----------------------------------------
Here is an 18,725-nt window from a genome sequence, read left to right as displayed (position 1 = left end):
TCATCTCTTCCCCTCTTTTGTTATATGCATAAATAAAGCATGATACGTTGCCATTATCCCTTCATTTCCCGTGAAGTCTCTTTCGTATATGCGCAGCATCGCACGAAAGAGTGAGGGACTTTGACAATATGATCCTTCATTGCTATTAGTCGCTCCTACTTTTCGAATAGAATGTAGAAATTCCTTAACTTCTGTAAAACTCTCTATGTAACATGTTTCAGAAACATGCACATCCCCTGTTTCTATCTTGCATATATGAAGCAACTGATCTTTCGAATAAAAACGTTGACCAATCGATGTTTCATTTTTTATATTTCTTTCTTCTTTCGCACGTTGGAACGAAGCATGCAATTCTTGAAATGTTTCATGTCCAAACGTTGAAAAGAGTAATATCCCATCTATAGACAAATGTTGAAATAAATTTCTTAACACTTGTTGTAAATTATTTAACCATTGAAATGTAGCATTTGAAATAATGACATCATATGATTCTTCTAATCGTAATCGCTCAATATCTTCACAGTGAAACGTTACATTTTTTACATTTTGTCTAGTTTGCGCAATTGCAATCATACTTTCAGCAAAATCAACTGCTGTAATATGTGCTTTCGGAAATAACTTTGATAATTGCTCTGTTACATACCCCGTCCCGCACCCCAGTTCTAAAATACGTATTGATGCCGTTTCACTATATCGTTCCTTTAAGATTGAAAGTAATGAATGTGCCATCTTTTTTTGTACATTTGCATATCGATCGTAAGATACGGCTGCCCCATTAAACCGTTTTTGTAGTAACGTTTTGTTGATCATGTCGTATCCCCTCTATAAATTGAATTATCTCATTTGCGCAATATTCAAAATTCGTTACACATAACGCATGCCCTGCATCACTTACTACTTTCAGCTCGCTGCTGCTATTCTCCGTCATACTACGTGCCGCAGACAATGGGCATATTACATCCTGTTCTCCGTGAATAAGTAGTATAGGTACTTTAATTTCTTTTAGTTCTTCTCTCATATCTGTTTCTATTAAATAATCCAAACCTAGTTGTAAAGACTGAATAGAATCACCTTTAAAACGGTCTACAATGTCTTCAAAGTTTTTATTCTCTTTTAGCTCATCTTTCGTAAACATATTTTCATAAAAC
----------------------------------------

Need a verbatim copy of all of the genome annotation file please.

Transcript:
Here is an 18,725-nt window from a genome sequence, read left to right as displayed (position 1 = left end):
TCATCTCTTCCCCTCTTTTGTTATATGCATAAATAAAGCATGATACGTTGCCATTATCCCTTCATTTCCCGTGAAGTCTCTTTCGTATATGCGCAGCATCGCACGAAAGAGTGAGGGACTTTGACAATATGATCCTTCATTGCTATTAGTCGCTCCTACTTTTCGAATAGAATGTAGAAATTCCTTAACTTCTGTAAAACTCTCTATGTAACATGTTTCAGAAACATGCACATCCCCTGTTTCTATCTTGCATATATGAAGCAACTGATCTTTCGAATAAAAACGTTGACCAATCGATGTTTCATTTTTTATATTTCTTTCTTCTTTCGCACGTTGGAACGAAGCATGCAATTCTTGAAATGTTTCATGTCCAAACGTTGAAAAGAGTAATATCCCATCTATAGACAAATGTTGAAATAAATTTCTTAACACTTGTTGTAAATTATTTAACCATTGAAATGTAGCATTTGAAATAATGACATCATATGATTCTTCTAATCGTAATCGCTCAATATCTTCACAGTGAAACGTTACATTTTTTACATTTTGTCTAGTTTGCGCAATTGCAATCATACTTTCAGCAAAATCAACTGCTGTAATATGTGCTTTCGGAAATAACTTTGATAATTGCTCTGTTACATACCCCGTCCCGCACCCCAGTTCTAAAATACGTATTGATGCCGTTTCACTATATCGTTCCTTTAAGATTGAAAGTAATGAATGTGCCATCTTTTTTTGTACATTTGCATATCGATCGTAAGATACGGCTGCCCCATTAAACCGTTTTTGTAGTAACGTTTTGTTGATCATGTCGTATCCCCTCTATAAATTGAATTATCTCATTTGCGCAATATTCAAAATTCGTTACACATAACGCATGCCCTGCATCACTTACTACTTTCAGCTCGCTGCTGCTATTCTCCGTCATACTACGTGCCGCAGACAATGGGCATATTACATCCTGTTCTCCGTGAATAAGTAGTATAGGTACTTTAATTTCTTTTAGTTCTTCTCTCATATCTGTTTCTATTAAATAATCCAAACCTAGTTGTAAAGACTGAATAGAATCACCTTTAAAACGGTCTACAATGTCTTCAAAGTTTTTATTCTCTTTTAGCTCATCTTTCGTAAACATATTTTCATAAAAC